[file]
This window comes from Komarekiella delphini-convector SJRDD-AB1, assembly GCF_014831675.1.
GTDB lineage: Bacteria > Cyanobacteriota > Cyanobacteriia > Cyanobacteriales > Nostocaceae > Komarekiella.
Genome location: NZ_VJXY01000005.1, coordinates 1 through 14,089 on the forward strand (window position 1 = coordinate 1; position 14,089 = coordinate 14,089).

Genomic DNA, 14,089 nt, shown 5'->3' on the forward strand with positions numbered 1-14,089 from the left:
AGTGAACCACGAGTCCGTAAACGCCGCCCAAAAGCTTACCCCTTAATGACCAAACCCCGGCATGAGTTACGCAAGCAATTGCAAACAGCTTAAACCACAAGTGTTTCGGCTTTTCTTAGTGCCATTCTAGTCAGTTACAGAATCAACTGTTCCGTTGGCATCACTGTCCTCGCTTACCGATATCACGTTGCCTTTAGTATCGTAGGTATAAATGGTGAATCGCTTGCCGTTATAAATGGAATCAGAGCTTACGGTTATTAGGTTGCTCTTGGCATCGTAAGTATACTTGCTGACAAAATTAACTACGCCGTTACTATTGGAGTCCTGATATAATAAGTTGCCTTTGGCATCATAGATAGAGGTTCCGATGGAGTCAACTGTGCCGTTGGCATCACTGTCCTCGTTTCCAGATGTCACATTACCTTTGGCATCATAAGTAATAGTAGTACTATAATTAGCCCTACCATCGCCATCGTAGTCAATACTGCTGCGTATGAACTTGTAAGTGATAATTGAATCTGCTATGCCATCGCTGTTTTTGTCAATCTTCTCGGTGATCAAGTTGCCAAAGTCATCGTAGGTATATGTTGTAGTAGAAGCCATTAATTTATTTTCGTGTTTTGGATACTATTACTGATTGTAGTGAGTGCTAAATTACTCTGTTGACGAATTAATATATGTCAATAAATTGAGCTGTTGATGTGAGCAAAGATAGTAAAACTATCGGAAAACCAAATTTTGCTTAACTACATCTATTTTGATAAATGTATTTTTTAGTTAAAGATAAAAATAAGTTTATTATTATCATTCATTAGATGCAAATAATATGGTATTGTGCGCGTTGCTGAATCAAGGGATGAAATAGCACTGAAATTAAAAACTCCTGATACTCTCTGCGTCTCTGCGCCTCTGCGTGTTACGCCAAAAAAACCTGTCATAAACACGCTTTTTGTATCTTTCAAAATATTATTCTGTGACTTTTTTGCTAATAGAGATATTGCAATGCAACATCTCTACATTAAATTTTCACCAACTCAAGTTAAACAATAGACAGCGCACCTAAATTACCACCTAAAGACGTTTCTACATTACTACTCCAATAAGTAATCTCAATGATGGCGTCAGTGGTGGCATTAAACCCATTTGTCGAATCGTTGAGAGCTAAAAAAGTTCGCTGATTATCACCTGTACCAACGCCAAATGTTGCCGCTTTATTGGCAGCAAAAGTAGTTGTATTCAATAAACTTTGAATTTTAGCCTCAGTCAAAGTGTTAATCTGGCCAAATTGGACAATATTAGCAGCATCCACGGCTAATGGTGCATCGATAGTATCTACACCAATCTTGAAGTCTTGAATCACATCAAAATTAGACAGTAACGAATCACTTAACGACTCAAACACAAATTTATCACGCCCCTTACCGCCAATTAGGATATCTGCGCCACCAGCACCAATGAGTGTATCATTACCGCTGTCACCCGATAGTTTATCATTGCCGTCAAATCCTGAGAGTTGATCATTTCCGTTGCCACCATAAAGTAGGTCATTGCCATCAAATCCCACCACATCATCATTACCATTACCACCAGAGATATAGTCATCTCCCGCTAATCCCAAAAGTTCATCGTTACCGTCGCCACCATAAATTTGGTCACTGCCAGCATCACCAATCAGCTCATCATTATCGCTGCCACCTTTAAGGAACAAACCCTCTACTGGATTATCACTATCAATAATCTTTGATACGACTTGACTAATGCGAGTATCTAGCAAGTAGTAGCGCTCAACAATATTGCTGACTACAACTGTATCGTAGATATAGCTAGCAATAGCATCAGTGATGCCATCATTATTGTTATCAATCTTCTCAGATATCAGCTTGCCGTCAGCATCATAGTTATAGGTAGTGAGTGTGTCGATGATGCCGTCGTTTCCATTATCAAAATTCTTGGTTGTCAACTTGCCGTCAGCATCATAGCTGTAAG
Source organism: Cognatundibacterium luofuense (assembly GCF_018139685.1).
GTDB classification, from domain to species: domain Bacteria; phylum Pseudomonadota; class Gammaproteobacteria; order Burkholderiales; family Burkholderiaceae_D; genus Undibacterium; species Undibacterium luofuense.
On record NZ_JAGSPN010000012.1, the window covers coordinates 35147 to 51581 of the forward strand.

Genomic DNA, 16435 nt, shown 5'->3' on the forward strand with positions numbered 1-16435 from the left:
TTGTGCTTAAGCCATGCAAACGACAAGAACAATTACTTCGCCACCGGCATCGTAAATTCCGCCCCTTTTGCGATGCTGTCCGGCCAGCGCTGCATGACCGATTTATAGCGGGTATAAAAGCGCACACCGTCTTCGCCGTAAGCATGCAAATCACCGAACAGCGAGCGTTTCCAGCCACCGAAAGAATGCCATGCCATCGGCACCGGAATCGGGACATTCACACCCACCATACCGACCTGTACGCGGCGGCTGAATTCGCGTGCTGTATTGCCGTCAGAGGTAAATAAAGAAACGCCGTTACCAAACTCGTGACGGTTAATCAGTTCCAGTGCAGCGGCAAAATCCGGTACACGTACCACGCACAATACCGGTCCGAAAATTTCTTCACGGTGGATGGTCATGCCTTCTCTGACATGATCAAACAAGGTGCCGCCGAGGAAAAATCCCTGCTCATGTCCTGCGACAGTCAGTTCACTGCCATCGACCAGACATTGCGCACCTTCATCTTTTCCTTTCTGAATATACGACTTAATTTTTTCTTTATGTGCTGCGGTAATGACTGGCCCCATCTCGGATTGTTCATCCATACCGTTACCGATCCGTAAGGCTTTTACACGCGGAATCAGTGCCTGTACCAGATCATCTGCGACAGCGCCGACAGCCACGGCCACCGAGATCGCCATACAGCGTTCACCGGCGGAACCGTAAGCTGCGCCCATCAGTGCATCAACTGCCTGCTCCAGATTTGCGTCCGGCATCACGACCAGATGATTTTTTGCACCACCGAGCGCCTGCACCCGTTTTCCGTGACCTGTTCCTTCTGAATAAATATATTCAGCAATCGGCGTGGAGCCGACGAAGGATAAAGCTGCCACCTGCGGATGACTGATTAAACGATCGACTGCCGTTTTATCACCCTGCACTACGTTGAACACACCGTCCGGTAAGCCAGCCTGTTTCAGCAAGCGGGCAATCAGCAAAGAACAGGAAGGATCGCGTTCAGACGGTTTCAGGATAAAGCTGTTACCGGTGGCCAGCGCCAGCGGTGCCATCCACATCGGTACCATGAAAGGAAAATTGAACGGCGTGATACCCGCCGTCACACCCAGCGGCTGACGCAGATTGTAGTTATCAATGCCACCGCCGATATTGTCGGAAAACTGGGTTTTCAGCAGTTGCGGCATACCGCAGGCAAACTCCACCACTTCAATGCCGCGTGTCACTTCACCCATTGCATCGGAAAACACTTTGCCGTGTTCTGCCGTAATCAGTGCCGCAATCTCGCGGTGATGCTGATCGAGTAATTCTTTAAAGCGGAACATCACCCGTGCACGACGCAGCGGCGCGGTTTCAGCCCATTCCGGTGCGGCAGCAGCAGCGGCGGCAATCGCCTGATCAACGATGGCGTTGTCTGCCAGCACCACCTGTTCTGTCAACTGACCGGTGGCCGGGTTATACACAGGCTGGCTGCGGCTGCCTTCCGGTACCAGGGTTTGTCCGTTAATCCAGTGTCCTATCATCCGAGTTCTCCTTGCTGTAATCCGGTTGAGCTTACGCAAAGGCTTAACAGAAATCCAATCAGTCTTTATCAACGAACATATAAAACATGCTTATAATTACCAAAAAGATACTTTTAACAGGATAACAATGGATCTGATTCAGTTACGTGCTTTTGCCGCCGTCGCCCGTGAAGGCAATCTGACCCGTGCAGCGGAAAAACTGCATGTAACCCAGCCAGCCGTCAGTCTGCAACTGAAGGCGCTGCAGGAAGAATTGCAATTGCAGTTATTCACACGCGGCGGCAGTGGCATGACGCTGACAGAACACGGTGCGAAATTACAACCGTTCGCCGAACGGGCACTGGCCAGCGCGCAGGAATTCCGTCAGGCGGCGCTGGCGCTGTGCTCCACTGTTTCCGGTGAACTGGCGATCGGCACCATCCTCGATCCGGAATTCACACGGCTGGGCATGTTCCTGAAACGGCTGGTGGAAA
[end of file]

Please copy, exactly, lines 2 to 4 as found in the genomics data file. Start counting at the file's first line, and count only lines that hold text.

GTDB lineage: Bacteria > Cyanobacteriota > Cyanobacteriia > Cyanobacteriales > Nostocaceae > Komarekiella.
Genome location: NZ_VJXY01000005.1, coordinates 1 through 14,089 on the forward strand (window position 1 = coordinate 1; position 14,089 = coordinate 14,089).

Genomic DNA, 14,089 nt, shown 5'->3' on the forward strand with positions numbered 1-14,089 from the left: